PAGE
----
Entrepreneurs who start a catering business need many skills to succeed: a good head for business, knowledge of food preparation, an ability to plan ahead and good quality catering kitchen equipment.
Market research is also essential. While it may seem obvious to go for a popular market, such as fish and chips, it could be profitable to venture into a new, more niche catering market. Whichever route is chosen, however, having a good working relationship with a catering supplier is vital.
What Training is Necessary for Starting a Catering Business?
There are many courses which can be beneficial for starting a catering business. A catering and hospitality degree, for example, will cover subjects such as health and safety and menu planning. There are also more specialised courses available; many of which focus on specific cuisines. Ultimately, the end goal is to provide skills which can be applied to the catering workplace; ensuring customers receive the best possible service.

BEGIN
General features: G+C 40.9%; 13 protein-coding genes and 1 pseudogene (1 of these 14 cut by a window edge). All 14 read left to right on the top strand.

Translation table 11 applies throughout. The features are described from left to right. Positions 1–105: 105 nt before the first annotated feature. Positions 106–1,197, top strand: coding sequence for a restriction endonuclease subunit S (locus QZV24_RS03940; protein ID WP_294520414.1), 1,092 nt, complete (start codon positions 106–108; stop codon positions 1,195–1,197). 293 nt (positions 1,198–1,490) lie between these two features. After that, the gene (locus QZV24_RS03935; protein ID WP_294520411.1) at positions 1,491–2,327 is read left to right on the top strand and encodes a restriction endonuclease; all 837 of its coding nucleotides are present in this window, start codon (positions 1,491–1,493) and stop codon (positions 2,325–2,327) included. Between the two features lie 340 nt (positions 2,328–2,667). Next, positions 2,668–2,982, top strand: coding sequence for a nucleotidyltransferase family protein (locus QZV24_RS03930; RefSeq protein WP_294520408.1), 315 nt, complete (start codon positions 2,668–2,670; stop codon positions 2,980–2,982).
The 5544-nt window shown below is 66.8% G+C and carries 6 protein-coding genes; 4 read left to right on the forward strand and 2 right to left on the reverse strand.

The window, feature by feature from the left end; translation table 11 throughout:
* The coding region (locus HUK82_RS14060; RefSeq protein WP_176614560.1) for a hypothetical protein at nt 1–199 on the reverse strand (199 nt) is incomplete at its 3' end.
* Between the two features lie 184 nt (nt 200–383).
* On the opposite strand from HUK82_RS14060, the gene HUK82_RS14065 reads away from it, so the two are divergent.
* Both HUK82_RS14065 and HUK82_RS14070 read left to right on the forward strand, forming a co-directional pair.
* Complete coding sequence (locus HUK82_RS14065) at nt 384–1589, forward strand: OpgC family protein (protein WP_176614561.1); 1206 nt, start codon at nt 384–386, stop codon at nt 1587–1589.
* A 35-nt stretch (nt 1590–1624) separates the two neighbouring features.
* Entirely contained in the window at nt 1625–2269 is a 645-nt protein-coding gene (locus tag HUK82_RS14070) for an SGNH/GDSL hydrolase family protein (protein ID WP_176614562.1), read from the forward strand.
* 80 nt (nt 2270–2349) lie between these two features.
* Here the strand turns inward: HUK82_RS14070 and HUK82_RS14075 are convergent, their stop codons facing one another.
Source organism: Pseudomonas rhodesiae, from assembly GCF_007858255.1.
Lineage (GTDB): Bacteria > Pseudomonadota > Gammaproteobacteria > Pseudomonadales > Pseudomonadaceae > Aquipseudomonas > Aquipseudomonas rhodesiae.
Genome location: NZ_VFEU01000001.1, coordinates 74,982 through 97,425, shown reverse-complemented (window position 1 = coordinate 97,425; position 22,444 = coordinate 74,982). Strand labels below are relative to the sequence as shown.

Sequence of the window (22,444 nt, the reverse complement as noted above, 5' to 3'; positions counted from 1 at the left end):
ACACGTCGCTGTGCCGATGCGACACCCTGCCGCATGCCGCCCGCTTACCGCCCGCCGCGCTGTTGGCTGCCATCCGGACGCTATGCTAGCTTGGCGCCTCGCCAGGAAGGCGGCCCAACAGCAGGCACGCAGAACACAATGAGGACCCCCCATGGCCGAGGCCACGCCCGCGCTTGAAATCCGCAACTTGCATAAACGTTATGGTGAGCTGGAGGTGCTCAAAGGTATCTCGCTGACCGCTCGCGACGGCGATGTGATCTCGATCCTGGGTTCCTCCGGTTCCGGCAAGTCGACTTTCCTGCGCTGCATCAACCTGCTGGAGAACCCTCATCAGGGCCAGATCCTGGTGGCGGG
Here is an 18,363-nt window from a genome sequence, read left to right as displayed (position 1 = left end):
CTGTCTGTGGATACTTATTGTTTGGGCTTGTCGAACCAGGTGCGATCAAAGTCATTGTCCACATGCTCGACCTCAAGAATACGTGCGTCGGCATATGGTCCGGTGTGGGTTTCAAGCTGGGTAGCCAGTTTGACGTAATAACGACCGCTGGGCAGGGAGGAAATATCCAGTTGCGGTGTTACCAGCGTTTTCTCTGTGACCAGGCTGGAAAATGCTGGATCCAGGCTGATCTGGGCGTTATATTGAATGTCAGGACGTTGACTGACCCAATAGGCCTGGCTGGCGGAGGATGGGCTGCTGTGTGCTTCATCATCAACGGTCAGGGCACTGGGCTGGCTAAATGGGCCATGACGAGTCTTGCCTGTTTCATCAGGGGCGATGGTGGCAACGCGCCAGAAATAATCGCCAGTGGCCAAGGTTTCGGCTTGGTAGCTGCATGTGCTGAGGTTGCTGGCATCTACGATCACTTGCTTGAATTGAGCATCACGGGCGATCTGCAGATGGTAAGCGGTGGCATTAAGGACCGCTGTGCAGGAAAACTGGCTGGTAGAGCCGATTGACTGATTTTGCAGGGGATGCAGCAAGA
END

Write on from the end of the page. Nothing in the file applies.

With the lives of customers becoming busier every day, speed of preparation is extremely important for professional caterers. Techniques which improve efficiency in the kitchen can be taught and practised. Also, catering equipment such as pressure cookers, mincers, slicers and juicers can all save time.
Running a catering business on a budget
There are several ways of lowering the running costs of a catering business. Purchasing energy saving equipment is the first step. It also pays to ensure that all electrical devices, including computers, are switched off when not in use. Lastly, thermometers and labelling can be used to ensure food is kept fresh.